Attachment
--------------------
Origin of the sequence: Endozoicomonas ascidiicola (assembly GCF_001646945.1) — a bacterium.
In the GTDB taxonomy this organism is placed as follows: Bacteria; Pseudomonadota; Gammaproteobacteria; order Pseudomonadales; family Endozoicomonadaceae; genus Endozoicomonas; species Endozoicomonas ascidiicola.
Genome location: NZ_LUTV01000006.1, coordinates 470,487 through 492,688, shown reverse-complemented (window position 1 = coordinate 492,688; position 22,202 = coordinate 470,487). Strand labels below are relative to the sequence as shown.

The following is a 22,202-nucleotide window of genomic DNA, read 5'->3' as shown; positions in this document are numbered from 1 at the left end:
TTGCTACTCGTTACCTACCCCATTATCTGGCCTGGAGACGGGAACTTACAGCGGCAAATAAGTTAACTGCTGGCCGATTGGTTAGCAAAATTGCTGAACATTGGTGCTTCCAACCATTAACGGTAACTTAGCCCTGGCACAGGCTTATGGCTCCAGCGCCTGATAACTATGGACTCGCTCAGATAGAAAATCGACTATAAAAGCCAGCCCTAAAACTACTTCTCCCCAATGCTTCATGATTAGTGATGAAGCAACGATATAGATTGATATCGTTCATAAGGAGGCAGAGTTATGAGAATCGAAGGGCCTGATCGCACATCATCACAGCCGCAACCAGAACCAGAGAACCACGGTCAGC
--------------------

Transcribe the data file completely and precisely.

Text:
Origin of the sequence: Endozoicomonas ascidiicola (assembly GCF_001646945.1) — a bacterium.
In the GTDB taxonomy this organism is placed as follows: Bacteria; Pseudomonadota; Gammaproteobacteria; order Pseudomonadales; family Endozoicomonadaceae; genus Endozoicomonas; species Endozoicomonas ascidiicola.
Genome location: NZ_LUTV01000006.1, coordinates 470,487 through 492,688, shown reverse-complemented (window position 1 = coordinate 492,688; position 22,202 = coordinate 470,487). Strand labels below are relative to the sequence as shown.

The following is a 22,202-nucleotide window of genomic DNA, read 5'->3' as shown; positions in this document are numbered from 1 at the left end:
TTGCTACTCGTTACCTACCCCATTATCTGGCCTGGAGACGGGAACTTACAGCGGCAAATAAGTTAACTGCTGGCCGATTGGTTAGCAAAATTGCTGAACATTGGTGCTTCCAACCATTAACGGTAACTTAGCCCTGGCACAGGCTTATGGCTCCAGCGCCTGATAACTATGGACTCGCTCAGATAGAAAATCGACTATAAAAGCCAGCCCTAAAACTACTTCTCCCCAATGCTTCATGATTAGTGATGAAGCAACGATATAGATTGATATCGTTCATAAGGAGGCAGAGTTATGAGAATCGAAGGGCCTGATCGCACATCATCACAGCCGCAACCAGAACCAGAGAACCACGGTCAGC